by Maxine Kumin

Page 6

Well I feel emboldened by . . . It's always nice to go second. I think it's awful to have to go first. Now that Mary has mentioned that she did a USIA tour for the State department, I feel emboldened to say that I did one too. My husband and I also were sent to four countries, the last of which, in our case, was Japan and, unfortunately, we had not been there more than four or five days when I came down with an unspecified tropical disease that was later diagnosed here, in the States, as Dengue fever, but I spent eight days in a hotel room in Kyoto trying to stop shaking enough to get on a plane to come back to the States and I was really grieved that this was, that this had happened in Kyoto, because I had so longed to go to Hiroshima. While I was alternately shivering and, well you know how these fevers are, the up and down part. In the in betweens, I did a lot of reading and a young woman from the American embassy, a Japanese woman, gave me Ibuse's book, Black Rain. It's a novel about the bombing of Hiroshima. I really was afraid to read it. I thought it would be so scarifying to read, and, yet, it's an amazing book. You can buy it in paperback now in virtually any bookstore. It's a wonderful novel. It will hold your attention. You will be able to read it. I don't quite know how this poem came about. I think it was partly reading the novel, partly the fever, partly the fever dreams, partly my enormous and abiding affection for the gingko tree, because I grew up with one in the backyard and Japan is full of them.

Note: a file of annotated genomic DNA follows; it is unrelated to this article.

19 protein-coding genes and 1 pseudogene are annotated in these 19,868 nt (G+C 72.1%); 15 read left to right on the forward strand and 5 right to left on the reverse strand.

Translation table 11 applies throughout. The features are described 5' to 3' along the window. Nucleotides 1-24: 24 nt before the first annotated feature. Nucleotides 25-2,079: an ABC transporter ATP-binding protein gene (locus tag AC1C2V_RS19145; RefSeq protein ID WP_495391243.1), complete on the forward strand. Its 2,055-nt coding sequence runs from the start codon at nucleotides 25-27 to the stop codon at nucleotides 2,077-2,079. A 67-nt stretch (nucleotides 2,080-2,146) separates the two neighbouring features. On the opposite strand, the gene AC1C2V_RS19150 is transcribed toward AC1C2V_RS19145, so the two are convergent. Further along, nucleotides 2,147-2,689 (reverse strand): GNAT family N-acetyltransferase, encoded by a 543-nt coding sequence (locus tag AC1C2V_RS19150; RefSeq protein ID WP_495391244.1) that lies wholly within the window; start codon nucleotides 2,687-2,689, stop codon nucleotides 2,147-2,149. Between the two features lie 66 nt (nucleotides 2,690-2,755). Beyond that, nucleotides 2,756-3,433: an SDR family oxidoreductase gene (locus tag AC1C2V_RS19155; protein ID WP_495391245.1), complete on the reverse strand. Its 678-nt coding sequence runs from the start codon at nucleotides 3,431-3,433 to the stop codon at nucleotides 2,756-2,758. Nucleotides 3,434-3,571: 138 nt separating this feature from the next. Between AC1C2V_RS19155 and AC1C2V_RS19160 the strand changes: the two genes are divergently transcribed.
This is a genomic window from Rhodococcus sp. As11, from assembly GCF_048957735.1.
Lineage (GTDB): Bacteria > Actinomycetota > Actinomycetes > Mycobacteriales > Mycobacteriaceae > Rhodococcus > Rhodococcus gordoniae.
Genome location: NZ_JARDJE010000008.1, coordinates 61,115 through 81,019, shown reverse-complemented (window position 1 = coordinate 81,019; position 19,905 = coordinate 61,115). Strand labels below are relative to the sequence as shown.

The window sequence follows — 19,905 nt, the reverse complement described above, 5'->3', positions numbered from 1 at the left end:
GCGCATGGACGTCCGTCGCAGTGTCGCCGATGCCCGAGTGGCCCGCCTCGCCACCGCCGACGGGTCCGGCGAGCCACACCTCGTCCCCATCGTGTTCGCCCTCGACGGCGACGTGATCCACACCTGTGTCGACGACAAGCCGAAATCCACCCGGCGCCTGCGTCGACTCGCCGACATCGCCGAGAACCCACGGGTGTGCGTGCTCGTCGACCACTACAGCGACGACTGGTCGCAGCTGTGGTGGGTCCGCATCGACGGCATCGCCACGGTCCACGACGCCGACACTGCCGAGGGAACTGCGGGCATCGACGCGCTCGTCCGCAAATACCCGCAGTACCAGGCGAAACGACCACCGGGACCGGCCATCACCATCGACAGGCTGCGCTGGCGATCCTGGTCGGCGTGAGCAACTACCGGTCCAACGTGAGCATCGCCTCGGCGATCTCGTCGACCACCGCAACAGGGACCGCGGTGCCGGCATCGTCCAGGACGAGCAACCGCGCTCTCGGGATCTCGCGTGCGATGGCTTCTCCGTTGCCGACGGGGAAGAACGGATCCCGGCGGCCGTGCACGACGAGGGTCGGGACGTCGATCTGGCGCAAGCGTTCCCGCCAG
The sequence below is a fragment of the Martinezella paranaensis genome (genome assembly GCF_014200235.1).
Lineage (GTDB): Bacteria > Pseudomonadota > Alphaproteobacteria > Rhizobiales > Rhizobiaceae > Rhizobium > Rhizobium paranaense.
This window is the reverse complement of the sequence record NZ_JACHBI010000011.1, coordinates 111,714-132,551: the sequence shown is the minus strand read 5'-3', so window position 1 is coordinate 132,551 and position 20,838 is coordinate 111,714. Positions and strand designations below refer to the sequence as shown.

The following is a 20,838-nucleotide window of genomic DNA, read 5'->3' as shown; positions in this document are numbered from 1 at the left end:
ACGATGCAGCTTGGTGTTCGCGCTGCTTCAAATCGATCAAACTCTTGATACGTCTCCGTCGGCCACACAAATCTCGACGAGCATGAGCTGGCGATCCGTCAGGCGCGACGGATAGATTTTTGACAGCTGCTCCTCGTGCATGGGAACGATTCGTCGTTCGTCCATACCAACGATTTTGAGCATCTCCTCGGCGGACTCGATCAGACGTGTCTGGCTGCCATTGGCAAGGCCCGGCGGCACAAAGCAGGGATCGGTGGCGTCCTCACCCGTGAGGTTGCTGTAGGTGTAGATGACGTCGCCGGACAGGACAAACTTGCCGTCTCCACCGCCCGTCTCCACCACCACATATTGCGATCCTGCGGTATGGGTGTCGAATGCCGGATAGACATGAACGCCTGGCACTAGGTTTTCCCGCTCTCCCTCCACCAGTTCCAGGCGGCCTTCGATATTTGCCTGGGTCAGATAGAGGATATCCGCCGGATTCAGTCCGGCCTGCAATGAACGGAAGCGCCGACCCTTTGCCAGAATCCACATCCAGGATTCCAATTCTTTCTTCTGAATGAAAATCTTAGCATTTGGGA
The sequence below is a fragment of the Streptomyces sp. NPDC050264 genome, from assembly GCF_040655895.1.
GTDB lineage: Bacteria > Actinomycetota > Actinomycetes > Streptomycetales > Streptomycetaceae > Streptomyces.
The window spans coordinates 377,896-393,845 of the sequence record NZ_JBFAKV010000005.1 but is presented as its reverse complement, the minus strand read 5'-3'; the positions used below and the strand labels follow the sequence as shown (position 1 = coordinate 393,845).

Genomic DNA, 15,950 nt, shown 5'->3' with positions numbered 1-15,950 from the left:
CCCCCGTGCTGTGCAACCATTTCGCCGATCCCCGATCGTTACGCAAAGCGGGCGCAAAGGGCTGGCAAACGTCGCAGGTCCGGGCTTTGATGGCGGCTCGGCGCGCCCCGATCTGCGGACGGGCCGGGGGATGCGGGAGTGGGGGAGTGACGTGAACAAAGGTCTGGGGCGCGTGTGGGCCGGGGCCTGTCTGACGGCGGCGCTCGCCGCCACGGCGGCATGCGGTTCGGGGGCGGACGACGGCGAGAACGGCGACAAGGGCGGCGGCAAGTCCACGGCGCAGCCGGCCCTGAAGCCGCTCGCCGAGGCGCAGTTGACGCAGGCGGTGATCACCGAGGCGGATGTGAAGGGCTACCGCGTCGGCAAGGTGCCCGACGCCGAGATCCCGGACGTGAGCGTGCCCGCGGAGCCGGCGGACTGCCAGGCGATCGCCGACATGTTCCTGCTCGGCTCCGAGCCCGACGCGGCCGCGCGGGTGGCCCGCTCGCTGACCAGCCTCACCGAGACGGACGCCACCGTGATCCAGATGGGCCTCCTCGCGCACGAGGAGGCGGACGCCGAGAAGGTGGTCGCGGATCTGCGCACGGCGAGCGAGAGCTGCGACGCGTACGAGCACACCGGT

After reading Ibuse's Black Rain

Brought low in Kyoto,
too sick with chills and fever
to take the bullet train to Hiroshima,
I am jolted out of this geography,
pursued by Nazis, kidnapped, stranded
when the dam bursts, my life
always in someone else's hands.
Room service brings me tea and aspirin.

This week the Holy Radish
Festival, pure white daikons
one foot long grace all the city's shrines.
Earlier, a celebration for the souls
of insects farmers may have trampled on
while bringing in the harvest.
Now shall I repent?
I kill to keep whatever
pleases me. Last summer
to save the raspberries
I immolated hundreds of coppery
Japanese beetles.

In some respects,
Ibuse tells me,
radiation sickness is less
terrible than cancer. The hair
comes out in patches. Teeth
break off like matchsticks
at the gum line but the loss
is painless. Burned skin itches,
peels away in strips.
Everywhere the black rain fell
it stains the flesh like a tattoo
but weeks later, when
survivors must expel
day by day in little pisses
the membrane lining the bladder
pain becomes an extreme grammar.

I understand we did this.
I understand
we may do this again
before it is done to us.
In case it is thought of
to do to us.

Just now, the homage that
I could not pay the irradiated dead
gives rise to a dream.
In it, a festival to mourn
the ritual maiming of the ginkgo,
pollarding that lops
all natural growth
from the tumorous stump
years of pruning creates.
I note that these faggots
are burned. I observe that the smoke
is swallowed with great ceremony.
Thereupon every severed shoot
comes back, takes on
a human form, fan-shaped,
ancient, all-knowing,
tattered like us.

This means
we are all to be rescued.

Though we eat animals
and wear their skins,
though we crack mountains
and insert rockets in them

this signifies
we will burn and go up.
We will be burned and come back.

I wake naked, parched,
my skin striped by sunlight.
Under my window
a line of old ginkgos hunkers down.
The new sprouts that break from
their armless shoulders are
the enemies of despair.

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